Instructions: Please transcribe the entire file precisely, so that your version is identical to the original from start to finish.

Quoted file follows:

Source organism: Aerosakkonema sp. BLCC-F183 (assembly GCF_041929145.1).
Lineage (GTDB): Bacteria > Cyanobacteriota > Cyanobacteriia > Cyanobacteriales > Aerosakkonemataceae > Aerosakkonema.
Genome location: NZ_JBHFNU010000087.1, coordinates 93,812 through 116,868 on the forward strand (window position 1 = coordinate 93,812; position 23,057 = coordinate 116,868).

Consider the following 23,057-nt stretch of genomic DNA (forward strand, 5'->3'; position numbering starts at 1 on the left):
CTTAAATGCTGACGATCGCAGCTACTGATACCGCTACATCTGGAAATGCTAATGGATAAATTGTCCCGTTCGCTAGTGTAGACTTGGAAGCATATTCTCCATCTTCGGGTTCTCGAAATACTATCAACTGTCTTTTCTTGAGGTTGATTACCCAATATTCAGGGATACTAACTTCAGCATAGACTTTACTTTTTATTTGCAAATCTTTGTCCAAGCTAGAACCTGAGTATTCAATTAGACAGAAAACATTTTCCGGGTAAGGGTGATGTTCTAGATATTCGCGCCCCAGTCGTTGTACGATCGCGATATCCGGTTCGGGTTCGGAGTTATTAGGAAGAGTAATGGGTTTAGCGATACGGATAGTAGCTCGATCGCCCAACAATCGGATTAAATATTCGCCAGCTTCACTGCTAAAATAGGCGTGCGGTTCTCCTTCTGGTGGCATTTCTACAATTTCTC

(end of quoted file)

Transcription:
Source organism: Aerosakkonema sp. BLCC-F183 (assembly GCF_041929145.1).
Lineage (GTDB): Bacteria > Cyanobacteriota > Cyanobacteriia > Cyanobacteriales > Aerosakkonemataceae > Aerosakkonema.
Genome location: NZ_JBHFNU010000087.1, coordinates 93,812 through 116,868 on the forward strand (window position 1 = coordinate 93,812; position 23,057 = coordinate 116,868).

Consider the following 23,057-nt stretch of genomic DNA (forward strand, 5'->3'; position numbering starts at 1 on the left):
CTTAAATGCTGACGATCGCAGCTACTGATACCGCTACATCTGGAAATGCTAATGGATAAATTGTCCCGTTCGCTAGTGTAGACTTGGAAGCATATTCTCCATCTTCGGGTTCTCGAAATACTATCAACTGTCTTTTCTTGAGGTTGATTACCCAATATTCAGGGATACTAACTTCAGCATAGACTTTACTTTTTATTTGCAAATCTTTGTCCAAGCTAGAACCTGAGTATTCAATTAGACAGAAAACATTTTCCGGGTAAGGGTGATGTTCTAGATATTCGCGCCCCAGTCGTTGTACGATCGCGATATCCGGTTCGGGTTCGGAGTTATTAGGAAGAGTAATGGGTTTAGCGATACGGATAGTAGCTCGATCGCCCAACAATCGGATTAAATATTCGCCAGCTTCACTGCTAAAATAGGCGTGCGGTTCTCCTTCTGGTGGCATTTCTACAATTTCTC